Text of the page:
Approaches to hepatitis C testing in Canada
- In Canada, two broad approaches to hepatitis C testing are used: risk-based testing and one-time testing.
- Risk-based testing is the main approach to hepatitis testing in Canada. It involves conducting tests for people who have an increased chance of being exposed to hepatitis C.
- One-time testing is an approach to expand hepatitis C testing to reach the large proportion of people with chronic hepatitis C who are undiagnosed in Canada.
In Canada, two broad approaches to hepatitis C testing are used: risk-based testing and one-time testing.
Risk-based testing is the main approach to hepatitis testing in Canada. It involves conducting tests for people who have an increased chance of being exposed to hepatitis C, either because they have certain behavioural, clinical or demographic characteristics that put them at ongoing risk for hepatitis C, or because they may have been exposed to hepatitis C in the past.
The priority populations that are disproportionately affected by hepatitis C in Canada include:
- people who use drugs
- Indigenous peoples (First Nations, Inuit, Métis)
- people with experience in the prison system
- immigrants and newcomers from countries where hepatitis C is common
- gay, bisexual and other men who have sex with men (gbMSM)
It is important to understand that while certain populations have higher rates of hepatitis C overall, this does not mean that being a member of one of these populations is a “risk factor” for getting hepatitis C in and of itself.
Regular, ongoing testing is recommended for people who have ongoing risks for exposure to hepatitis C.
As examples, risk-based testing can be integrated into existing services, such as supervised injection or overdose prevention sites, offered to people who are currently incarcerated or added to other forms of routine testing, such as for people who are on HIV pre-exposure prophylaxis (PrEP).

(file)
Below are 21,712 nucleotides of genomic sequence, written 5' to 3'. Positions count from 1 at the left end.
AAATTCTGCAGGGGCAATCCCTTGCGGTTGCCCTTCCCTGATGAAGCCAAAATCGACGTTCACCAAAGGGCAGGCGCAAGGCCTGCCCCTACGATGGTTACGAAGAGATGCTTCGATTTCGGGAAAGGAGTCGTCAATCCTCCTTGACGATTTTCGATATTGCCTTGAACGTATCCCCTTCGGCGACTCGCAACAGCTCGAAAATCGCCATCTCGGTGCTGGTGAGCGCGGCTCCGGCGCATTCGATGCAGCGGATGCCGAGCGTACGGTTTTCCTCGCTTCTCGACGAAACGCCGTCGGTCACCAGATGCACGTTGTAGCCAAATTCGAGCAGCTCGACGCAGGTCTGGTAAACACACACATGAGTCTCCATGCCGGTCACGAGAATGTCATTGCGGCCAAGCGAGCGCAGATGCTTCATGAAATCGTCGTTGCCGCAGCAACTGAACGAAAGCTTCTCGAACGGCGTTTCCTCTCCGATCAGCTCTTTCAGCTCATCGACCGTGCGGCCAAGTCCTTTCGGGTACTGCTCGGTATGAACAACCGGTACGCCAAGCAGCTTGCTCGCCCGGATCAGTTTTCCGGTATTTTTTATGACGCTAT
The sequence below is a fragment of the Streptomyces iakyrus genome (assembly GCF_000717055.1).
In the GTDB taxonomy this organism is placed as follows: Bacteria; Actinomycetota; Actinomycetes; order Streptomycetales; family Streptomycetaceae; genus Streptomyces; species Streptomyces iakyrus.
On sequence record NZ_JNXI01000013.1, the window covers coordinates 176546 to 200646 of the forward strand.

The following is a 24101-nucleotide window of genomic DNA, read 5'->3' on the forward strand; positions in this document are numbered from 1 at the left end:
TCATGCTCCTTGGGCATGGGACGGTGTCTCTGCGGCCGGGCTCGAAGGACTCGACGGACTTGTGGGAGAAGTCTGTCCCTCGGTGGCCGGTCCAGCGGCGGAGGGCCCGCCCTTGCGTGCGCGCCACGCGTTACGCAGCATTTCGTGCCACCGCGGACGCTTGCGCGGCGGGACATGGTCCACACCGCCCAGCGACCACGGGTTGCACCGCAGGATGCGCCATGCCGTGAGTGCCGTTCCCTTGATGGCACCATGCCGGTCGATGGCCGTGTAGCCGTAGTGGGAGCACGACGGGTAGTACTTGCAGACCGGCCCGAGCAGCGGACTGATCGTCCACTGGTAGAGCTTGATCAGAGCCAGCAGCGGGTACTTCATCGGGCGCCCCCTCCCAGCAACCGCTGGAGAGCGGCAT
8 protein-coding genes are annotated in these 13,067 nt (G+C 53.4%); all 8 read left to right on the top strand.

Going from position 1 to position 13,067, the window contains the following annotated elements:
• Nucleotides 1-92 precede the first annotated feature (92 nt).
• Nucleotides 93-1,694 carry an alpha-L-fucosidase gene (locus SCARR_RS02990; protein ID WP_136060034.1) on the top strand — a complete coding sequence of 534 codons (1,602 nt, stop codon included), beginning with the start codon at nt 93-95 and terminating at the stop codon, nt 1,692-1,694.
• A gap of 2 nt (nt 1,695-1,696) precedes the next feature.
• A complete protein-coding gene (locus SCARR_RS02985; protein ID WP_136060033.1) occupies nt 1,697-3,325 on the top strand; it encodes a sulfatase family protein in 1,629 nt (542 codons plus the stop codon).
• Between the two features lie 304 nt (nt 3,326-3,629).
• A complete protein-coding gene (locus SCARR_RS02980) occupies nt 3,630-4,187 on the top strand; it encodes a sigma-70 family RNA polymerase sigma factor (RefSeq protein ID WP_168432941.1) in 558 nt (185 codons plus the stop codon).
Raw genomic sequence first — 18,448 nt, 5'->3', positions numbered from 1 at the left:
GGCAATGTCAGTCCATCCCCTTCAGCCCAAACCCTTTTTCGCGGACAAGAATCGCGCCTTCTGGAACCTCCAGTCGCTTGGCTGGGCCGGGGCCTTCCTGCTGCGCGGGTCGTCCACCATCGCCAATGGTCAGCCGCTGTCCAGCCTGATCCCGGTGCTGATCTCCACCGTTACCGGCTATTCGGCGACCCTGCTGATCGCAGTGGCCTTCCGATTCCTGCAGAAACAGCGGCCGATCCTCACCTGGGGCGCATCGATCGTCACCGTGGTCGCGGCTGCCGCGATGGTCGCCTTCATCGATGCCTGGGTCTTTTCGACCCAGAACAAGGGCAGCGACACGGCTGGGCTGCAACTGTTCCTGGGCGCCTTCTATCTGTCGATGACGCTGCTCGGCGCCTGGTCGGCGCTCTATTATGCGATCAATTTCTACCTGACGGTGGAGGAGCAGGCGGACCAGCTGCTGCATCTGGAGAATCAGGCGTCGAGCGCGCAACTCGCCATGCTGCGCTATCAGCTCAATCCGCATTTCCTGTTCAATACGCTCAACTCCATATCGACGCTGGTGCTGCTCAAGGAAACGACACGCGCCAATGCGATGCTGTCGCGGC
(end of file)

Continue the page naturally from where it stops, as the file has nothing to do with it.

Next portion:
One-time testing is an approach to expand hepatitis C testing to reach the large proportion of people with chronic hepatitis C who are undiagnosed in Canada. This form of testing also addresses barriers, such as limited knowledge about hepatitis C among healthcare providers and patients, and by systematically offering a hepatitis C test to everyone within a given group it helps to address hepatitis C stigma.
Birth cohort: 1945–1975
There is evidence that there is a high prevalence of hepatitis C among people born between 1945 and 1975. Testing and linkage to care can be life saving in this birth cohort, which also has the highest rates of hepatitis-related liver failure and liver cancer.
One-time hepatitis C testing of everyone in this birth cohort has been recommended by the Canadian Association for the Study of the Liver and the Blueprint to Inform Hepatitis C Elimination Efforts in Canada, but uptake has been limited.
Newcomers to Canada
One-time testing may also be used to find undiagnosed hepatitis C infection in newcomers to Canada from countries where hepatitis C is common. Some individuals may have been exposed through unsafe medical and dental practices in their home countries but are not aware of their risk for hepatitis C.
Resources for service providers
Resources for clients
- 6 things to know about Hep C – CATIE brochure
- Hep C can be cured – CATIE brochure
- You can have hepatitis C and not know it – CATIE postcard